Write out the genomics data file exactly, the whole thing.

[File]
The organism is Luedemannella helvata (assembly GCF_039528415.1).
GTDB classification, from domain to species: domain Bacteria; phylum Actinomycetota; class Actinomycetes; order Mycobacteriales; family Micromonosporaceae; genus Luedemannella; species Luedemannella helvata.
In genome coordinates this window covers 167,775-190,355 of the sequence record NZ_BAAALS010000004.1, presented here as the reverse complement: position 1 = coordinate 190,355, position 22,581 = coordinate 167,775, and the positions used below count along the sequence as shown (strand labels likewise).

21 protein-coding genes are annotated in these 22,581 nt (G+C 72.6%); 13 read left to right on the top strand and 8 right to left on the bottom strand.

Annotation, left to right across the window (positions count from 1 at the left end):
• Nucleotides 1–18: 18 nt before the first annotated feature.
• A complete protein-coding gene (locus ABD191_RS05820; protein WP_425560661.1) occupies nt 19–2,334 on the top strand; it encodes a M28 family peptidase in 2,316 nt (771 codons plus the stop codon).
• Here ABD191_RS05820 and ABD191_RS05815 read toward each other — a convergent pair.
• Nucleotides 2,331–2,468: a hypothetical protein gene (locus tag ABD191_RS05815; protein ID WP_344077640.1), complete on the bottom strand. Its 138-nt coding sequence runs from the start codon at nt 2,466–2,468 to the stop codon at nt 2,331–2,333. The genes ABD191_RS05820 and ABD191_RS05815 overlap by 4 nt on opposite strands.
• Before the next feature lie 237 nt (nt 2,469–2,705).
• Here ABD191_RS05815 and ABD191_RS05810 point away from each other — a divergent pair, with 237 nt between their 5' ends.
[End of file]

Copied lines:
The organism is Luedemannella helvata (assembly GCF_039528415.1).
GTDB classification, from domain to species: domain Bacteria; phylum Actinomycetota; class Actinomycetes; order Mycobacteriales; family Micromonosporaceae; genus Luedemannella; species Luedemannella helvata.
In genome coordinates this window covers 167,775-190,355 of the sequence record NZ_BAAALS010000004.1, presented here as the reverse complement: position 1 = coordinate 190,355, position 22,581 = coordinate 167,775, and the positions used below count along the sequence as shown (strand labels likewise).

21 protein-coding genes are annotated in these 22,581 nt (G+C 72.6%); 13 read left to right on the top strand and 8 right to left on the bottom strand.

Annotation, left to right across the window (positions count from 1 at the left end):
• Nucleotides 1–18: 18 nt before the first annotated feature.
• A complete protein-coding gene (locus ABD191_RS05820; protein WP_425560661.1) occupies nt 19–2,334 on the top strand; it encodes a M28 family peptidase in 2,316 nt (771 codons plus the stop codon).
• Here ABD191_RS05820 and ABD191_RS05815 read toward each other — a convergent pair.
• Nucleotides 2,331–2,468: a hypothetical protein gene (locus tag ABD191_RS05815; protein ID WP_344077640.1), complete on the bottom strand. Its 138-nt coding sequence runs from the start codon at nt 2,466–2,468 to the stop codon at nt 2,331–2,333. The genes ABD191_RS05820 and ABD191_RS05815 overlap by 4 nt on opposite strands.
• Before the next feature lie 237 nt (nt 2,469–2,705).
• Here ABD191_RS05815 and ABD191_RS05810 point away from each other — a divergent pair, with 237 nt between their 5' ends.